as a mini app on your chosen smartwatch itself. Runkeeper is a good example of
this; it provides a nice tracking UI for when you’re out on a run.

Tips and tricks: Android Wear hidden secrets

The apps, and default actions, are managed
using the smartphone Android Wear app that we’ve already mentioned and the good
news is you can have more than one Android Wear device paired up at any time.

There are now
hundreds of Wear compatible apps showing in Google Play now be sure to check
out our best Android Wear apps round-up for our pick of the ever-expanding

The newest update has given devs the power to make their apps behave just like watch faces, by turning to monochrome after a small period of inactivity, rather than powering off the screen entirely.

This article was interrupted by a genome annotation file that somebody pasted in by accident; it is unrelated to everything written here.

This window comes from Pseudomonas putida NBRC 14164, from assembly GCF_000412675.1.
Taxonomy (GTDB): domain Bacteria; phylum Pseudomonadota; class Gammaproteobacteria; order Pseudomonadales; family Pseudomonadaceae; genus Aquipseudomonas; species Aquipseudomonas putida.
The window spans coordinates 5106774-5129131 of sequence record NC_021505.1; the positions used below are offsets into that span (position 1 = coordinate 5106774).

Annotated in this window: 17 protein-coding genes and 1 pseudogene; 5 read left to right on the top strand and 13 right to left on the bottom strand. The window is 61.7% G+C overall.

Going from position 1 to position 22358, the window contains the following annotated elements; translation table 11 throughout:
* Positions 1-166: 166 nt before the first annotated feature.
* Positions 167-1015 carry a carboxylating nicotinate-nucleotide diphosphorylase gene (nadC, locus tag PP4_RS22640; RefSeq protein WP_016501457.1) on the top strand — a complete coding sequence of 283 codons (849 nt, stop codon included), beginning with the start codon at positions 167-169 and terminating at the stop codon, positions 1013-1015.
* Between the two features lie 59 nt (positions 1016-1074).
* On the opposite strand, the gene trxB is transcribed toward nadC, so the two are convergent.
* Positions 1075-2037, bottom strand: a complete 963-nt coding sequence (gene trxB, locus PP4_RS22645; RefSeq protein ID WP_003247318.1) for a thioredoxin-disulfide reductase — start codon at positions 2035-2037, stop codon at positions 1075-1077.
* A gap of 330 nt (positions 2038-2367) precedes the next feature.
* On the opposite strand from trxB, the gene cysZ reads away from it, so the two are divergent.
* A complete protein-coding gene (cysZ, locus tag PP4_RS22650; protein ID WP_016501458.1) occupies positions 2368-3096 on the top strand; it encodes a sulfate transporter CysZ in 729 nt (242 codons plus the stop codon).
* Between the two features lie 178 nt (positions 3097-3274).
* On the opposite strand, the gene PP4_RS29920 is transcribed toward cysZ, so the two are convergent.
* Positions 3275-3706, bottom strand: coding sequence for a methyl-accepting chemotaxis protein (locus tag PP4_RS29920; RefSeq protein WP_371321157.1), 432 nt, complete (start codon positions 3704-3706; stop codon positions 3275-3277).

The always-on apps will only show in full battery-draining colour when you turn your smartwatch towards you. Google Keep is the only app making use of this new feature at the time of writing though.

Music on the go

Android Wear review

One of the first major updates for Android Wear added the ability to make use of your chosen devices GPS connectivity – although only the Sony SmartWatch 3 has this feature at the moment – as well as letting you store music locally on your watch, so you can access your tunes when you’re out and about.

The GPS connectivity works fine, although the major players in the run tracking app game haven’t got their acts together quite yet. So while you can get the Endomondo and Runtastic extensions on your Sony SmartWatch 3, and control the smartphone app, you can’t yet leave your phone at home if you want to use these apps independently.

The main option for smartphone-free GPS tracking is Google’s own MyTracks app – although RunKeeper has recently added a standalone Android Wear app to the equation as well.

How to: Adding music to your Android Wear watch

GPS tracking on the Sony SmartWatch 3 was actually impressive, we compared it to the miCoach Smart Run running watch and found that, over a 10km run, it was within 20m.